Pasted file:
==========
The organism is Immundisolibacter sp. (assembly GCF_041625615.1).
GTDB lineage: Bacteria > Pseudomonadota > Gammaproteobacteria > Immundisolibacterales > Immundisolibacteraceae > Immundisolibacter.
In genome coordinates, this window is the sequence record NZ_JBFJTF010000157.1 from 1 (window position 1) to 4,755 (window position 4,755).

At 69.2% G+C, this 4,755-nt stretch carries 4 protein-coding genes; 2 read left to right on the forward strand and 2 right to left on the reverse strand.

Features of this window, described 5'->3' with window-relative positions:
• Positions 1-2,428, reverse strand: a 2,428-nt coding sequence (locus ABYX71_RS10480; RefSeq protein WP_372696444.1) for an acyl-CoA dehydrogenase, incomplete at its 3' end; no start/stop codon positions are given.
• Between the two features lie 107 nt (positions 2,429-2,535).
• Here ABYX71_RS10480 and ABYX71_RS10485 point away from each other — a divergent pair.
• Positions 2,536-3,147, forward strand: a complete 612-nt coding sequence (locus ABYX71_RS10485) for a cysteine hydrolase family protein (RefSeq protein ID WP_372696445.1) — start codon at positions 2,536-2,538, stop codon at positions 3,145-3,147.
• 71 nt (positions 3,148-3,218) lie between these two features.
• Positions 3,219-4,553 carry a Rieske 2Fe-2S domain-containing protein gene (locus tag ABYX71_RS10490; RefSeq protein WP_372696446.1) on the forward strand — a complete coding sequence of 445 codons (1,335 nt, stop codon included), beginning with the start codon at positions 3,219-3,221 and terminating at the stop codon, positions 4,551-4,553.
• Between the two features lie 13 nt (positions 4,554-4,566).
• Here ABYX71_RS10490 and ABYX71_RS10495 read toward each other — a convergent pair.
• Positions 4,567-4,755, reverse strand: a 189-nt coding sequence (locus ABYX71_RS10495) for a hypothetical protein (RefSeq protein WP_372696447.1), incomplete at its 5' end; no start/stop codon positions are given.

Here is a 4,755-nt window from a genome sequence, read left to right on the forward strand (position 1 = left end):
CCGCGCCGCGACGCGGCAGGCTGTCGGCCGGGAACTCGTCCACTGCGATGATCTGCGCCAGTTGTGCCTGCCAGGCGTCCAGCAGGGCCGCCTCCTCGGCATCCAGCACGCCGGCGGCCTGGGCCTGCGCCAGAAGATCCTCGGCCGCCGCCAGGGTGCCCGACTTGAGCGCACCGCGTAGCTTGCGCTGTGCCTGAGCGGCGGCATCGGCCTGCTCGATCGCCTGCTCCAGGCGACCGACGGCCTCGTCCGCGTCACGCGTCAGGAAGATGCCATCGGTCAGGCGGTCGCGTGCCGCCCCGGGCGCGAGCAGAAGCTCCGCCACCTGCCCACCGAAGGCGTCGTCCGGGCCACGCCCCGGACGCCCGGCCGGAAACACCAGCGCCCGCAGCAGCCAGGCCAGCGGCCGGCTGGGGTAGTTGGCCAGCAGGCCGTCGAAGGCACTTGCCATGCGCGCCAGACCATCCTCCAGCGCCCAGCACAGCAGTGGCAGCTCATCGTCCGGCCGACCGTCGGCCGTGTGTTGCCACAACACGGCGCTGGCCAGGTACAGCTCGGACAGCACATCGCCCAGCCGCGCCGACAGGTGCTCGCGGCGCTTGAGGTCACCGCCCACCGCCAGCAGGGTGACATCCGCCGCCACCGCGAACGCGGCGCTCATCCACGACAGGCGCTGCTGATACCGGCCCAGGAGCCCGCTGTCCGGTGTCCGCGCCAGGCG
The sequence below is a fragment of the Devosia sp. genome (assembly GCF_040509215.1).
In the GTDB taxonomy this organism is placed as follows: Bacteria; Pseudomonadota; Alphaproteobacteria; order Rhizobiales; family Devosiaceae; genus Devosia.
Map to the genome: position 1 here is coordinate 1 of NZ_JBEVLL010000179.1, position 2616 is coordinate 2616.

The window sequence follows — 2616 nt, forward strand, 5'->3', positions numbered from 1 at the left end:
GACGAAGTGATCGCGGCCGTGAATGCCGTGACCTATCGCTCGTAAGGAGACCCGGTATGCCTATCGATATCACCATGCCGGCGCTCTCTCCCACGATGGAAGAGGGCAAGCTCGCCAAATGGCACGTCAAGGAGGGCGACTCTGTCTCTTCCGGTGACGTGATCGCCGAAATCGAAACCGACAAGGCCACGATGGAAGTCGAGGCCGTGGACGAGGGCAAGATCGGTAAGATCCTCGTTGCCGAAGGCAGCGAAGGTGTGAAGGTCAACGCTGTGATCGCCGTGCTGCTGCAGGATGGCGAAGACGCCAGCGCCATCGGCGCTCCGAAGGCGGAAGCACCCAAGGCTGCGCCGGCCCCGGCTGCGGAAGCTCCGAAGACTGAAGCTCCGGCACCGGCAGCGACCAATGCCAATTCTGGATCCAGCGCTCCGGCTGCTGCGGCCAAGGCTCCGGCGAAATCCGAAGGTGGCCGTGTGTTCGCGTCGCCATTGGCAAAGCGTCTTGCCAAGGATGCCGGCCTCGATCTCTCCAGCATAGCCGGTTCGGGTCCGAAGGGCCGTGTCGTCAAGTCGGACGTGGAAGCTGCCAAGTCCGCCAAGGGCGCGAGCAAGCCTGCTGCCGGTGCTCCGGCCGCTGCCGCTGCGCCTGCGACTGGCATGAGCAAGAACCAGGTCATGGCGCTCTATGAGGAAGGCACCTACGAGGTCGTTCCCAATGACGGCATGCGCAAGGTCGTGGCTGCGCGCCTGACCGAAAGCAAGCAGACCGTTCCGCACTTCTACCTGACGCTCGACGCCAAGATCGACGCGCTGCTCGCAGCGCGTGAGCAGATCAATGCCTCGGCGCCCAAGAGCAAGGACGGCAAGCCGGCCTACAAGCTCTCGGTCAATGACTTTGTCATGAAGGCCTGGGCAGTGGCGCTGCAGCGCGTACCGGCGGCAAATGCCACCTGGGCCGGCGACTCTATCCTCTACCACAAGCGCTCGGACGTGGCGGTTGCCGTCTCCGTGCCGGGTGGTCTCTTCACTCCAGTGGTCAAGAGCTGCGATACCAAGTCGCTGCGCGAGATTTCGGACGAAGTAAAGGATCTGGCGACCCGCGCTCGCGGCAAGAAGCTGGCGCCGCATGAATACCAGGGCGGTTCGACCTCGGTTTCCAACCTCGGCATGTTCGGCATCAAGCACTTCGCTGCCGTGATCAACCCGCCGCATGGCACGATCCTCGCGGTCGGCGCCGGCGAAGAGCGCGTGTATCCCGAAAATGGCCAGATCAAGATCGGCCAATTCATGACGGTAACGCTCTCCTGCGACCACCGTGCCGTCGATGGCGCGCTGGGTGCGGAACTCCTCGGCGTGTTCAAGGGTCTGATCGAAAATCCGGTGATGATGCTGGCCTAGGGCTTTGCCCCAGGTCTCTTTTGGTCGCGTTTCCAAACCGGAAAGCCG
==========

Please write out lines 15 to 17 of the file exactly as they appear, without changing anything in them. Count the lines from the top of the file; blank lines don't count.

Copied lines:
Here is a 4,755-nt window from a genome sequence, read left to right on the forward strand (position 1 = left end):
CCGCGCCGCGACGCGGCAGGCTGTCGGCCGGGAACTCGTCCACTGCGATGATCTGCGCCAGTTGTGCCTGCCAGGCGTCCAGCAGGGCCGCCTCCTCGGCATCCAGCACGCCGGCGGCCTGGGCCTGCGCCAGAAGATCCTCGGCCGCCGCCAGGGTGCCCGACTTGAGCGCACCGCGTAGCTTGCGCTGTGCCTGAGCGGCGGCATCGGCCTGCTCGATCGCCTGCTCCAGGCGACCGACGGCCTCGTCCGCGTCACGCGTCAGGAAGATGCCATCGGTCAGGCGGTCGCGTGCCGCCCCGGGCGCGAGCAGAAGCTCCGCCACCTGCCCACCGAAGGCGTCGTCCGGGCCACGCCCCGGACGCCCGGCCGGAAACACCAGCGCCCGCAGCAGCCAGGCCAGCGGCCGGCTGGGGTAGTTGGCCAGCAGGCCGTCGAAGGCACTTGCCATGCGCGCCAGACCATCCTCCAGCGCCCAGCACAGCAGTGGCAGCTCATCGTCCGGCCGACCGTCGGCCGTGTGTTGCCACAACACGGCGCTGGCCAGGTACAGCTCGGACAGCACATCGCCCAGCCGCGCCGACAGGTGCTCGCGGCGCTTGAGGTCACCGCCCACCGCCAGCAGGGTGACATCCGCCGCCACCGCGAACGCGGCGCTCATCCACGACAGGCGCTGCTGATACCGGCCCAGGAGCCCGCTGTCCGGTGTCCGCGCCAGGCG
The sequence below is a fragment of the Devosia sp. genome (assembly GCF_040509215.1).